Paul, September 3, 2014
I’ve run into a few questions of late that involve the weighing of ingredients. Some of the writers mention that they don’t have a scale and I wanted to point them to a good choice when they do decide to make the upgrade to weighing their doughs so they too can benefit from the multiple advantages of scaling.
I realized that although I’ve talked about weighing in passing in many posts, as well as a slight rant or two about the benefits of weight over volume measures, I’ve not put myself behind any specific scales people could consider when they do go out hunting for this most important baker’s tool. I’m going to fix that here.
There will be two levels of bakers to look at here: the hobby home baker and the professional (or expert home baker), both these levels having slightly different requirements. Primarily, the home baker will need something simpler, dependable and can do with an inexpensive model while the pros will (hopefully) have a bit more of a budget for this tool they depend on for their trade. This aside, there are aspects that both ends are in need of and even if a scale is in the lower price area, you will want to hit some points so your purchase will not become a frustration.
Let’s outline some of these “must haves”, in no specific order.
Look for a scale that uses normal batteries, such as AA or 9 volt (the small, rectangular type with snap-on terminals). Avoid any scale that uses the flat disk lithium batteries as these are rather expensive and, as they also do not have a very long life, will begin to run up the bill over a short time. Although a lot of scales now use these small batteries because they allow for a “sleeker” design, it is really not a good trade-off. And the other batteries don’t necessarily make for bulkier scales. Yet, they will give your scale power for a very long time.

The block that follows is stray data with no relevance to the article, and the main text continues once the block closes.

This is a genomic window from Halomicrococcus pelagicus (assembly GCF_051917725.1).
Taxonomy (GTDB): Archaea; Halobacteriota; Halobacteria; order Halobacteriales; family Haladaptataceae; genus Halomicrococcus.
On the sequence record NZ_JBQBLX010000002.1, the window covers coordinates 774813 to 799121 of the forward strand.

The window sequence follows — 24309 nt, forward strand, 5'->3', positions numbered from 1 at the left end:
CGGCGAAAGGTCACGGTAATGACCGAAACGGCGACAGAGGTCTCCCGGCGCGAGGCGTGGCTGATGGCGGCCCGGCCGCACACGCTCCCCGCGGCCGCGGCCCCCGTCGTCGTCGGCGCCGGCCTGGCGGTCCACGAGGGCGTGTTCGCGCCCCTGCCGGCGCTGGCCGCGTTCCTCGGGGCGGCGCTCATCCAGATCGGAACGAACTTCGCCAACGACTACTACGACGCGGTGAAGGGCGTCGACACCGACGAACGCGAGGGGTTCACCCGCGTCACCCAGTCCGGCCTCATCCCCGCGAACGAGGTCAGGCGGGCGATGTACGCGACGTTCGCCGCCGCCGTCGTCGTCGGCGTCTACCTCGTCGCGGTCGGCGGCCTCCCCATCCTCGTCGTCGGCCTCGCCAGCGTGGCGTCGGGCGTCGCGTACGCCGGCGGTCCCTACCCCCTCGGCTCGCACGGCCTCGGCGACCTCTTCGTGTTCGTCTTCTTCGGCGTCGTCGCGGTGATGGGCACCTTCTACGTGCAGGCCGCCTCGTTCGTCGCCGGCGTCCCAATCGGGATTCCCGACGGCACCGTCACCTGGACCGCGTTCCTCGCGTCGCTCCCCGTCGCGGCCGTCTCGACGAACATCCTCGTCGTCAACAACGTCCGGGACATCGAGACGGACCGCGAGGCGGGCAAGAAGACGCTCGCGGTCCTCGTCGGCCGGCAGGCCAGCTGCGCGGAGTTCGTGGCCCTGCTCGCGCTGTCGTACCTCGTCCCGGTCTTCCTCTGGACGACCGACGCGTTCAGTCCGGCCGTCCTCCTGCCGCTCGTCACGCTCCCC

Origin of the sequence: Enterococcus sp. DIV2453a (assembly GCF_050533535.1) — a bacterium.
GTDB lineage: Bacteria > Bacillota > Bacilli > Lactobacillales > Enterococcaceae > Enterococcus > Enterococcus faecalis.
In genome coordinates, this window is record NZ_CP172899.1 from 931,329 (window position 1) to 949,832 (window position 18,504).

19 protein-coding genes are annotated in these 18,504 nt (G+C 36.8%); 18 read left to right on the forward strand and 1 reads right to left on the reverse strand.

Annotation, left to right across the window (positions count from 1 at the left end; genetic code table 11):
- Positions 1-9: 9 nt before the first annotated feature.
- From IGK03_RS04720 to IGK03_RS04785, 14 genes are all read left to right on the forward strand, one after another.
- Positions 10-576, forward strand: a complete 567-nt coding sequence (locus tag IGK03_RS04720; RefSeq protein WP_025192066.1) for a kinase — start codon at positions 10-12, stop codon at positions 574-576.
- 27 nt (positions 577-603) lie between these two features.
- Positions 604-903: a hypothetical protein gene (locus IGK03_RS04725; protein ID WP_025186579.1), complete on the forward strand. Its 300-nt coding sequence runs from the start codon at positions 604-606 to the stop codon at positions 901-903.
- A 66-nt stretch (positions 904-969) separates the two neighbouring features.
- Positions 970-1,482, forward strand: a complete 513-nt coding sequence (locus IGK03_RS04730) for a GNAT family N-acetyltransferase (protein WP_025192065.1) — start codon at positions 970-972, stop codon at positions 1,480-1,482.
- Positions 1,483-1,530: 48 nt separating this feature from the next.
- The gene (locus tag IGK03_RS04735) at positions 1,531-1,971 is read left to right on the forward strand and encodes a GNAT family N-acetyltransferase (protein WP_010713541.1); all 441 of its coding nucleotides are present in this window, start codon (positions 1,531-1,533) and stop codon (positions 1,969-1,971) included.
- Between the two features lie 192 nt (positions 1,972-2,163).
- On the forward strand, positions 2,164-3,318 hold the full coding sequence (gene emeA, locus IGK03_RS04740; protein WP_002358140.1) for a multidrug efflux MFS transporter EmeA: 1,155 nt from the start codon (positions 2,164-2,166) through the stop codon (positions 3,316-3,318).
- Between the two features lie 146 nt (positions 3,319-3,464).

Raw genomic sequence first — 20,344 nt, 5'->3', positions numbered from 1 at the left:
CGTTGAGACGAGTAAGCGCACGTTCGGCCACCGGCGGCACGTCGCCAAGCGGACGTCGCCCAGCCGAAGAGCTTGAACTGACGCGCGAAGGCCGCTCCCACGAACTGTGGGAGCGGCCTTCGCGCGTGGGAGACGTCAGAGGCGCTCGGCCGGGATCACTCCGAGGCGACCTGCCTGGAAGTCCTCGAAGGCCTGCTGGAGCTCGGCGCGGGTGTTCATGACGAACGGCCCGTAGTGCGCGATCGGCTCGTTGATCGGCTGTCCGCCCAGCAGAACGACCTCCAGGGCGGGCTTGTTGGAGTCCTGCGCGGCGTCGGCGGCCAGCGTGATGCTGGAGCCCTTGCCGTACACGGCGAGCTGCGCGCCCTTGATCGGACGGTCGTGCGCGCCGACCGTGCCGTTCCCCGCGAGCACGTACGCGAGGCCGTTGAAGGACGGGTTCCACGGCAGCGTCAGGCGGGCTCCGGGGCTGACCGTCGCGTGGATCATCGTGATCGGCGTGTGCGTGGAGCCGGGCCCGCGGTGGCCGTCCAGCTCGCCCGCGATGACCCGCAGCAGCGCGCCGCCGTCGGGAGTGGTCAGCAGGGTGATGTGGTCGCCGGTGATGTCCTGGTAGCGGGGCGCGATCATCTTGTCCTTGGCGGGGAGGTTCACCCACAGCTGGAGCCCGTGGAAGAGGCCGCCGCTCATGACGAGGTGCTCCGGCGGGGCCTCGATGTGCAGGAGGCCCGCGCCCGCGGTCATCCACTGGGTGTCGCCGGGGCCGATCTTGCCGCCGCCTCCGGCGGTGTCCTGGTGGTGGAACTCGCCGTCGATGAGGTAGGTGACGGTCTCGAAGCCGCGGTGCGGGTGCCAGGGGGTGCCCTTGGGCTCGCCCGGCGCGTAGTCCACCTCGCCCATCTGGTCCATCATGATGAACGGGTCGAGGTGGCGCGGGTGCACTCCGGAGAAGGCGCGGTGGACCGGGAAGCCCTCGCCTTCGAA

As an example, my 9 volt powered StarFrit scale, shown above, was bought in 2009 and is only on its second battery. Comparatively, I bought a slim lithium battery scale for school as I thought its low height would make it easier to carry in my toolbox. In the space of two months, the battery had died and I paid $6 for a new one. As the scale was just $10, it didn’t take very long for the costs of batteries to overtake the cost of the scale. Likewise, when I started working at the restaurant, they were using similar scales that needed two lithium batteries. Being in constant use daily, we went through many pairs at $9 and in no time I’d easily seen over $60 of batteries eaten on just my station’s scale (there were three in use). $60 can buy a pretty nice small pro scale, so I pointed this out to the boss and instead of sinking more money in batteries, we got a great new scale that uses AA batteries and is much better overall than the slim old scales. It also can use an optional power adaptor, which can be handy if the scale doesn’t move around the kitchen too much.
Any decent battery-powered scale will need an auto shut off feature so that the scale doesn’t stay on indefinitely and drain the batteries. What you need to look out for is the length of time the scale stays on before it shuts off. My recommendation is for a minimum of 2 minute to shut off. Many low-end scales, however, can have 20 seconds to 1 minute before they turn off. This I’ve found on the low side when you do need to maybe grab an ingredient or stir a pot while scaling. You turn away for just a bit and by the time you come back, the scale is off and you’ve lost your weight.
Better scale distributors will note the expected shut off delay on the box, but some will not specify this. If that’s the case, then you will want to make sure the store you’re buying from has a refund policy and/or will allow you to test that shut off time right there. You might want to go shopping with a couple of AA, AAA and a 9 volt batteries in hand to make this testing simpler for when the scale doesn’t have a battery included. If your potential scale has a shut off of less than 2 minutes, move on to another scale.
You will want a scale that gives you several unit choices, typically selected by pressing a button several times to rotate through them. Most good scales will offer units in:
And you most definitely do want to get into using grams. (Yes, I’m looking at you, reluctant American home bakers!)
Now as far as grams go, do not bother getting a scale if it does not go down to the single gram unit, meaning it must be able to know between 126 grams and 127 grams. Some scales go by 2 grams, other in 5 gram steps. Theses are pretty pointless to a home baker who will generally be making two or three loaves at a time and needs that 1 gram accuracy. If you were a large industrial space doing large batches, you might never even use anything smaller than 5 grams in your 50 kilo bread batch. But when you are using 1000 grams of flour and need 1.5% of that in instant yeast, you really do want 15 grams of yeast, not 10 or 20.